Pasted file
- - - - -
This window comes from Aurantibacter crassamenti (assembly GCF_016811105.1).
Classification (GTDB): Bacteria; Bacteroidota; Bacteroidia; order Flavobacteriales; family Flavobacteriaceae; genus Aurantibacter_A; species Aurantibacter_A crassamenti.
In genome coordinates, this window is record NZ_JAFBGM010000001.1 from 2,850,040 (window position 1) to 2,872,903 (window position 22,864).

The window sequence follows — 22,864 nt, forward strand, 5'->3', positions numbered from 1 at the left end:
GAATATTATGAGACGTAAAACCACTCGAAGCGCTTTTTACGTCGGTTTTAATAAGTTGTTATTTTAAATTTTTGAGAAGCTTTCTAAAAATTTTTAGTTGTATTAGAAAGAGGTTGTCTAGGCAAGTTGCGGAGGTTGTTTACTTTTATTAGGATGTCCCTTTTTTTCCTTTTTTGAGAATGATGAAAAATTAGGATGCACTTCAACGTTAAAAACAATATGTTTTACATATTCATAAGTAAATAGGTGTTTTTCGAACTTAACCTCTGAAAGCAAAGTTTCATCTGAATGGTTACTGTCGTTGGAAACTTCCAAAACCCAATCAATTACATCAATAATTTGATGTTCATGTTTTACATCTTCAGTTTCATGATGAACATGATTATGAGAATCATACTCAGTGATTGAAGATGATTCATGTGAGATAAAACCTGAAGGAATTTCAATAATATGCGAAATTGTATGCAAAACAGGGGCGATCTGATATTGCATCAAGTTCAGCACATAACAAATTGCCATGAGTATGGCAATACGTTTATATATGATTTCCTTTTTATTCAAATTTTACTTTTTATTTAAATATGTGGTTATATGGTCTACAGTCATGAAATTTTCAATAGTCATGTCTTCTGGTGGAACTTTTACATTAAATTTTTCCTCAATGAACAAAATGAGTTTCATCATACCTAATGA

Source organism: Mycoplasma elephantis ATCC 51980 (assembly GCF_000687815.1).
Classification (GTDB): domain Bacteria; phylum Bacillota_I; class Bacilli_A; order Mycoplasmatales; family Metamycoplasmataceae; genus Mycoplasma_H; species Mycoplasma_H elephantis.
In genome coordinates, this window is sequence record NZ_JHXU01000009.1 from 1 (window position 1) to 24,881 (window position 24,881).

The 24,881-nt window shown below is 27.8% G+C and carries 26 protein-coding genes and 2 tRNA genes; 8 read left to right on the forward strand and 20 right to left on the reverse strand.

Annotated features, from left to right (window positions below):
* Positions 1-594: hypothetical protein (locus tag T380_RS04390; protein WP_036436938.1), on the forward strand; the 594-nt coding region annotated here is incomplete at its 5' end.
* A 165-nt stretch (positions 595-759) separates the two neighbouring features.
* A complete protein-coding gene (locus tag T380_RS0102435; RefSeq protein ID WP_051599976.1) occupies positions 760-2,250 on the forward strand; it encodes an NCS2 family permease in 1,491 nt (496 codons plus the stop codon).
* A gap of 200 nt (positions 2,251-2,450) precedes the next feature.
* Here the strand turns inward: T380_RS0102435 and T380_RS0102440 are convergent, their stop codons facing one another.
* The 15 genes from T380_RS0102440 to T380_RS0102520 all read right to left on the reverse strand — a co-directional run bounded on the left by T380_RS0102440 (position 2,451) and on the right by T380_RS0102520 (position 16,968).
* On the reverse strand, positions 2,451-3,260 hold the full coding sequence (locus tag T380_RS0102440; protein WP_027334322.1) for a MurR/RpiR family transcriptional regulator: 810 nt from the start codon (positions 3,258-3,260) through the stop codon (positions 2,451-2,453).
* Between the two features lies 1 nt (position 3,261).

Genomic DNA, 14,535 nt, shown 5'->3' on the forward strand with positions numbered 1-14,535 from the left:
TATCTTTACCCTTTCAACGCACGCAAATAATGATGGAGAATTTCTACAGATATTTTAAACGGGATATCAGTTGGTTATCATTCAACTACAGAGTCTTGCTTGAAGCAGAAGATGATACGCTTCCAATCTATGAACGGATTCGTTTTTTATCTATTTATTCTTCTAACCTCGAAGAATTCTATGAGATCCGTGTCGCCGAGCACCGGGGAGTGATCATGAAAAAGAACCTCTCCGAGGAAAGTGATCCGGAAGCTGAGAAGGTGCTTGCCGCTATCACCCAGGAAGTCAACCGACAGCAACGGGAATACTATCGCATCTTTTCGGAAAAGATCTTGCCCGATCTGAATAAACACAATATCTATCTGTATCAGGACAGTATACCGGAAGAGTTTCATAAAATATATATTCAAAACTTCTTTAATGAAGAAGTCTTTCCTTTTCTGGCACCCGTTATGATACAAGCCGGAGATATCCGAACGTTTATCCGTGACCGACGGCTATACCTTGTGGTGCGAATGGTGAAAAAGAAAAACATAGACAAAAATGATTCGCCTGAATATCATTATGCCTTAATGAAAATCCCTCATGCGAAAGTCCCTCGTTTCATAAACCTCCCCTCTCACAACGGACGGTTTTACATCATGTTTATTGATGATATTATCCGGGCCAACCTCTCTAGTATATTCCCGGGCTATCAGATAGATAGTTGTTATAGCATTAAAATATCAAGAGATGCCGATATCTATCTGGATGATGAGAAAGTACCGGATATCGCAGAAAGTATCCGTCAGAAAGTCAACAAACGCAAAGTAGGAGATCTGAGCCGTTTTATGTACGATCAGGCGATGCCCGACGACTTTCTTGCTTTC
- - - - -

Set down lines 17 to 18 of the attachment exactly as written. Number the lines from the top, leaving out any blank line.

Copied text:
* On the reverse strand, positions 2,451-3,260 hold the full coding sequence (locus tag T380_RS0102440; protein WP_027334322.1) for a MurR/RpiR family transcriptional regulator: 810 nt from the start codon (positions 3,258-3,260) through the stop codon (positions 2,451-2,453).
* Between the two features lies 1 nt (position 3,261).